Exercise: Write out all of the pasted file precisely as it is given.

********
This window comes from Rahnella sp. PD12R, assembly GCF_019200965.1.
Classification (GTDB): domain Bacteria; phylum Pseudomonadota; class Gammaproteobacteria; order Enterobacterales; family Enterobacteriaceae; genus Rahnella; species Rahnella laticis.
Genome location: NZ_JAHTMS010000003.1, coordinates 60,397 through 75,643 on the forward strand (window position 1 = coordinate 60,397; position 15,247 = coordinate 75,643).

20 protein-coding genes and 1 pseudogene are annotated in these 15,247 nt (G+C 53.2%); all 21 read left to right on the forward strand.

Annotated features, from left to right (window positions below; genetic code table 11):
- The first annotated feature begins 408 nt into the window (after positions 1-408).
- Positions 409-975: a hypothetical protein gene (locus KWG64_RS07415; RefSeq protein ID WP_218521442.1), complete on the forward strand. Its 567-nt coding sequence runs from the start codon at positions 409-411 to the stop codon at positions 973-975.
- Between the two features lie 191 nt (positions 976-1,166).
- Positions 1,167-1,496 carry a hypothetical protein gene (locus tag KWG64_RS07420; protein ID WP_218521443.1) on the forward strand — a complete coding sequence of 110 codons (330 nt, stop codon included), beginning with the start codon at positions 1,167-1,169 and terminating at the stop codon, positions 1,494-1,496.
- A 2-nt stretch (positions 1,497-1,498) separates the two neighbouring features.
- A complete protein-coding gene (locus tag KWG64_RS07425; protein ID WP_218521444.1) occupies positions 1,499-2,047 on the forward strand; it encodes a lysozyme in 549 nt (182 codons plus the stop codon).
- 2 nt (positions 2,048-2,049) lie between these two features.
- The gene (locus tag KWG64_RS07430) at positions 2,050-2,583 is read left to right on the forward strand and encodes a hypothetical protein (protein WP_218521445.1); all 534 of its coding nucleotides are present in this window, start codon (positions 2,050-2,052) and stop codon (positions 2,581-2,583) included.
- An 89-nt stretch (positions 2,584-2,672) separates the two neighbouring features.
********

This window comes from Rahnella sp. PD12R, assembly GCF_019200965.1.
Classification (GTDB): domain Bacteria; phylum Pseudomonadota; class Gammaproteobacteria; order Enterobacterales; family Enterobacteriaceae; genus Rahnella; species Rahnella laticis.
Genome location: NZ_JAHTMS010000003.1, coordinates 60,397 through 75,643 on the forward strand (window position 1 = coordinate 60,397; position 15,247 = coordinate 75,643).

20 protein-coding genes and 1 pseudogene are annotated in these 15,247 nt (G+C 53.2%); all 21 read left to right on the forward strand.

Annotated features, from left to right (window positions below; genetic code table 11):
- The first annotated feature begins 408 nt into the window (after positions 1-408).
- Positions 409-975: a hypothetical protein gene (locus KWG64_RS07415; RefSeq protein ID WP_218521442.1), complete on the forward strand. Its 567-nt coding sequence runs from the start codon at positions 409-411 to the stop codon at positions 973-975.
- Between the two features lie 191 nt (positions 976-1,166).
- Positions 1,167-1,496 carry a hypothetical protein gene (locus tag KWG64_RS07420; protein ID WP_218521443.1) on the forward strand — a complete coding sequence of 110 codons (330 nt, stop codon included), beginning with the start codon at positions 1,167-1,169 and terminating at the stop codon, positions 1,494-1,496.
- A 2-nt stretch (positions 1,497-1,498) separates the two neighbouring features.
- A complete protein-coding gene (locus tag KWG64_RS07425; protein ID WP_218521444.1) occupies positions 1,499-2,047 on the forward strand; it encodes a lysozyme in 549 nt (182 codons plus the stop codon).
- 2 nt (positions 2,048-2,049) lie between these two features.
- The gene (locus tag KWG64_RS07430) at positions 2,050-2,583 is read left to right on the forward strand and encodes a hypothetical protein (protein WP_218521445.1); all 534 of its coding nucleotides are present in this window, start codon (positions 2,050-2,052) and stop codon (positions 2,581-2,583) included.
- An 89-nt stretch (positions 2,584-2,672) separates the two neighbouring features.